Atlantic Beach’s first year with expanded events for Bikefest seemed to succeed in drawing move visitors and more vendors to the small town, but businesses at the annual street fair reported mixed impacts on their sales.
This year marked the re-branding of the event as the “Black Pearl Cultural Heritage and Bike Festival,” and featured concerts on Friday, Saturday and Sunday nights. Many guessed that after a Friday with light foot traffic in Myrtle Beach, a greater proportion of visitors had opted for Atlantic Beach, the original home of Bikefest.
But the vendors selling food, T-shirts, toys and other souvenirs were not unanimous in how they saw the success of the programming.
Larry Sams, whose tent featured patches, leather vests and polarized sunglasses for bikers, said it was his first year selling at the street fair. Typically, he sets up shop near a nearby Hooter’s, where bikers congregate in the parking lot.
He said he was pleased with the business he’d had over the weekend, though it was unclear whether it would eclipse the sales he’d had in his previous spot. In the central street fair, there were as many people milling about to party and admire the bikes as there were actual bikers, Sams said.
“I do want bikers, because that’s who’s gonna buy what I have,” he said.
Many T-shirt sellers said their sales were flagging, despite increased attendance.
Tarey Thompson said his sales had been down by as much at 40 percent, even as foot traffic ballooned on Friday.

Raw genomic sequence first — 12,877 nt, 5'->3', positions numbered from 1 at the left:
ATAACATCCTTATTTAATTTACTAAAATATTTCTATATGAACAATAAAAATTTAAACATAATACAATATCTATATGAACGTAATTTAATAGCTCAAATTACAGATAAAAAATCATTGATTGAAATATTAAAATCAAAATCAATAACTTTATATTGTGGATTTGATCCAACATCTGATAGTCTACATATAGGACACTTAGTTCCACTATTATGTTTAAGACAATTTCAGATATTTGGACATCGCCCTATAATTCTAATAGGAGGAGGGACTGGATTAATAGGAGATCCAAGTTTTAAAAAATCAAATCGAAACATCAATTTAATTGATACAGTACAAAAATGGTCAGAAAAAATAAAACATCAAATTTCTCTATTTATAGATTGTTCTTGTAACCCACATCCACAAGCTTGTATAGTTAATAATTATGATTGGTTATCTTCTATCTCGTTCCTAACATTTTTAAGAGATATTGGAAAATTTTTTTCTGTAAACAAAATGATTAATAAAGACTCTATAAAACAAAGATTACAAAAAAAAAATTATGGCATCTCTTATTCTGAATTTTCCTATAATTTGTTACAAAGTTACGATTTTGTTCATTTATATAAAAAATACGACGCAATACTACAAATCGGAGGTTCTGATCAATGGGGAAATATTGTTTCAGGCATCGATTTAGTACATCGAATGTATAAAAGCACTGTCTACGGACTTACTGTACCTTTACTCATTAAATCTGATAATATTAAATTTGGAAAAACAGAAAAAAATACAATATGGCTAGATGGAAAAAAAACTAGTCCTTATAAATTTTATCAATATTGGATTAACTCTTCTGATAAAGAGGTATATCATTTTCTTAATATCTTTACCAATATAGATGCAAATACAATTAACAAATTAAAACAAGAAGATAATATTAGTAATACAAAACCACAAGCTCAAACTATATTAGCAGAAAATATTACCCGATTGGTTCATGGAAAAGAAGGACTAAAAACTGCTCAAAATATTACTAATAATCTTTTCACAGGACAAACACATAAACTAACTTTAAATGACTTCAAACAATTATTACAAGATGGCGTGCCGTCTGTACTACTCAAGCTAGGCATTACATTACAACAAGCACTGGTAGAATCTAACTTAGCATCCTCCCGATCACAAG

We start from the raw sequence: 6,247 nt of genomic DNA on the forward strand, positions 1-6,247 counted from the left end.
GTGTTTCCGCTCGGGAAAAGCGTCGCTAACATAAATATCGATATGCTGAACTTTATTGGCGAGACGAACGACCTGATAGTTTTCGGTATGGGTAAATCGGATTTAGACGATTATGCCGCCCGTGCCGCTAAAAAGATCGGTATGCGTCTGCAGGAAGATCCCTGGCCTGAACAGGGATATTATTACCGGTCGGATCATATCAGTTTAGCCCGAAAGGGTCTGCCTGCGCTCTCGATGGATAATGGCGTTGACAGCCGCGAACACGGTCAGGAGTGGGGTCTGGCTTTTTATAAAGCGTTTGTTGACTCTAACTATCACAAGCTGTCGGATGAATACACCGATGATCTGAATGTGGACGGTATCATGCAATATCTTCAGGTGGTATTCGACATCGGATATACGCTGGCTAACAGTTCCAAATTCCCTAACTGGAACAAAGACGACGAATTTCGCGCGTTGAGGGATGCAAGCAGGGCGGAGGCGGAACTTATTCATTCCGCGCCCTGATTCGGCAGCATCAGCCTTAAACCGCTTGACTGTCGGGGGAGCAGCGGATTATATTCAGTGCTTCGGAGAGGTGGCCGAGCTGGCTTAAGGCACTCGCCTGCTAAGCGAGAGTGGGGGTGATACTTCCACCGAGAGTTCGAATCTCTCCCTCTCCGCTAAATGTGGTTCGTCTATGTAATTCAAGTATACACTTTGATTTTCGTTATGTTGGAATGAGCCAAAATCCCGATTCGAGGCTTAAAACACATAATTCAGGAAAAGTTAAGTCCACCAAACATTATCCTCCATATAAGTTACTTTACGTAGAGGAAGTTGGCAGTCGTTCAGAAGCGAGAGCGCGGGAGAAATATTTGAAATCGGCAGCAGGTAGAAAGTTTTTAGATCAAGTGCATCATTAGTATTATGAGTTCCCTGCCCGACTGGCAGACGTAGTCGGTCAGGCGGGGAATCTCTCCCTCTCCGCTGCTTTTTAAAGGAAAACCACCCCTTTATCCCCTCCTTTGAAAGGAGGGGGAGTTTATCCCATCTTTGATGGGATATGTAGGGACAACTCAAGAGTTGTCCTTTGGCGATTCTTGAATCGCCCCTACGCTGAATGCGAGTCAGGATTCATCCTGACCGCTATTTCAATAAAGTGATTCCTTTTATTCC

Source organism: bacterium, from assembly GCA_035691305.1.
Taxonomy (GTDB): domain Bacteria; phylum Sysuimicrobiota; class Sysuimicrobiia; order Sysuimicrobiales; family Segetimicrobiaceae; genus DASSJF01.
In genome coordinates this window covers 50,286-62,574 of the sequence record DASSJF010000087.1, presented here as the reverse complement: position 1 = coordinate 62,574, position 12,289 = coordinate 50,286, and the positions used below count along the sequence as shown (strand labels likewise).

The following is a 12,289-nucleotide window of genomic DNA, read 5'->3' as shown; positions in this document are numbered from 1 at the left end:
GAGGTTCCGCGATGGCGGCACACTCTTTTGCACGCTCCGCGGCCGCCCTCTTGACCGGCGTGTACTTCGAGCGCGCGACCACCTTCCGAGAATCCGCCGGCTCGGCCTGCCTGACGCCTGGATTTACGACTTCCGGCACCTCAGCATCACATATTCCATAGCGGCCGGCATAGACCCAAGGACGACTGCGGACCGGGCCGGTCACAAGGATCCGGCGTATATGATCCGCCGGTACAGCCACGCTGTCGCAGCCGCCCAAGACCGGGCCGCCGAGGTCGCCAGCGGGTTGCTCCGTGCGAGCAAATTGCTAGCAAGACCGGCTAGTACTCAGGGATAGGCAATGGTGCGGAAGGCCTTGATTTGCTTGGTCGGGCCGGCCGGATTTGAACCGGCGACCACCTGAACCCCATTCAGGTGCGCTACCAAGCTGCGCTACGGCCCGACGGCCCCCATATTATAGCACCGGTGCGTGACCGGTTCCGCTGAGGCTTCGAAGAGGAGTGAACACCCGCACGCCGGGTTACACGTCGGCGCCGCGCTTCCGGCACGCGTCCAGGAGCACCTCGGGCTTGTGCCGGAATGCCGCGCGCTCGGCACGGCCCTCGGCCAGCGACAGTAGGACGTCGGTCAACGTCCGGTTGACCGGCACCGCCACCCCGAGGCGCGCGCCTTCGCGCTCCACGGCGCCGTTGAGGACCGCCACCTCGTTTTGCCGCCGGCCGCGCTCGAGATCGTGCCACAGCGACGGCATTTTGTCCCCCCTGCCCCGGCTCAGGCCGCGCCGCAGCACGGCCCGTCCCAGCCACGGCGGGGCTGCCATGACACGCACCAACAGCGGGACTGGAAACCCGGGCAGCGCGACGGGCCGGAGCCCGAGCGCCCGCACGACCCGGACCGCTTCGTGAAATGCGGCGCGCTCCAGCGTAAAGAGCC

“It’s enough people here that I should be doing better,” he said, standing in his plastic tent filled with shirts.
But food vendors seemed to be more successful. Some tents competed with music and entertainment to draw customers, and Twisted Delights, which served up drinks in carved-out pineapples, had an employee shouting out specials like $2 piña colada shots while it played music by rap trio Migos to the passing crowd.
The tent became a destination for spontaneous dance parties throughout the evening. Owner Josh Bennett said he was happy with the volume of sales, the best in the three years he had come to Bikefest.
By 10 p.m. on Sunday, a short deluge of rain had washed out many of the visitors, and the party was winding down. Yung Joc kept playing in the Paradise Party Compound tent, and about 25 onlookers swayed back and forth in tune.
Outside, Aaron Sheperd was packing up the grills from his Jumbo Turkey Leg tent. He said he’d been in the same spot for the festivities for the past 10 years. His sales had been better this year than roughly the past three Bikefests he’d attended — and a line persisted outside Sheperd’s tent for most of the day, before the rain came.
Atlantic Beach, he said, was one of his favorite of the 20 events he sells at around the Southeast each year.
“I like the people, I like the camaraderie,” Sheperd said.
Though one other food tent about 20 yards away had also been selling turkey legs, Sheperd wasn’t concerned about the competition.
“I am the turkey leg man,” he said with a smile.